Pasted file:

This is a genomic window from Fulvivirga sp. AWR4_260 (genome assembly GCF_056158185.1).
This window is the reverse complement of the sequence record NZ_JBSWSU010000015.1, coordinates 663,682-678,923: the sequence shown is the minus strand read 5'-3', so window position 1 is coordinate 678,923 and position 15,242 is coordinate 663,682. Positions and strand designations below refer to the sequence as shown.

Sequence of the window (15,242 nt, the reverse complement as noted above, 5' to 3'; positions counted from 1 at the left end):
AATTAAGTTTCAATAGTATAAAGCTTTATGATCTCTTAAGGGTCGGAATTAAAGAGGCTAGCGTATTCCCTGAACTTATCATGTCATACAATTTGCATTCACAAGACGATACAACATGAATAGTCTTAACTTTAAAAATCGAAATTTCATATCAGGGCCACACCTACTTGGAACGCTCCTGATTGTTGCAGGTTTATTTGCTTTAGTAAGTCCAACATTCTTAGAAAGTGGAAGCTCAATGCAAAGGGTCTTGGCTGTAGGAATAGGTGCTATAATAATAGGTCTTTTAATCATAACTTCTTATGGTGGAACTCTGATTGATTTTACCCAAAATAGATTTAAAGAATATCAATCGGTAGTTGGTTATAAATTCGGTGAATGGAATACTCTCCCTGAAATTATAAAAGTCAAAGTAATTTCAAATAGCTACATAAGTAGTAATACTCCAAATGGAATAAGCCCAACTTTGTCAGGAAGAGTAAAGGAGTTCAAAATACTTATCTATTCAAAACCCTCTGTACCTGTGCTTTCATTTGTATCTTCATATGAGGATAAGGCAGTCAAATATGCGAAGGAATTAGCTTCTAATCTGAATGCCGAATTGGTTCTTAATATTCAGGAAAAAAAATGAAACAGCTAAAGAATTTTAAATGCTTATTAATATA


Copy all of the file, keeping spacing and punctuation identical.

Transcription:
This is a genomic window from Fulvivirga sp. AWR4_260 (genome assembly GCF_056158185.1).
This window is the reverse complement of the sequence record NZ_JBSWSU010000015.1, coordinates 663,682-678,923: the sequence shown is the minus strand read 5'-3', so window position 1 is coordinate 678,923 and position 15,242 is coordinate 663,682. Positions and strand designations below refer to the sequence as shown.

Sequence of the window (15,242 nt, the reverse complement as noted above, 5' to 3'; positions counted from 1 at the left end):
AATTAAGTTTCAATAGTATAAAGCTTTATGATCTCTTAAGGGTCGGAATTAAAGAGGCTAGCGTATTCCCTGAACTTATCATGTCATACAATTTGCATTCACAAGACGATACAACATGAATAGTCTTAACTTTAAAAATCGAAATTTCATATCAGGGCCACACCTACTTGGAACGCTCCTGATTGTTGCAGGTTTATTTGCTTTAGTAAGTCCAACATTCTTAGAAAGTGGAAGCTCAATGCAAAGGGTCTTGGCTGTAGGAATAGGTGCTATAATAATAGGTCTTTTAATCATAACTTCTTATGGTGGAACTCTGATTGATTTTACCCAAAATAGATTTAAAGAATATCAATCGGTAGTTGGTTATAAATTCGGTGAATGGAATACTCTCCCTGAAATTATAAAAGTCAAAGTAATTTCAAATAGCTACATAAGTAGTAATACTCCAAATGGAATAAGCCCAACTTTGTCAGGAAGAGTAAAGGAGTTCAAAATACTTATCTATTCAAAACCCTCTGTACCTGTGCTTTCATTTGTATCTTCATATGAGGATAAGGCAGTCAAATATGCGAAGGAATTAGCTTCTAATCTGAATGCCGAATTGGTTCTTAATATTCAGGAAAAAAAATGAAACAGCTAAAGAATTTTAAATGCTTATTAATATA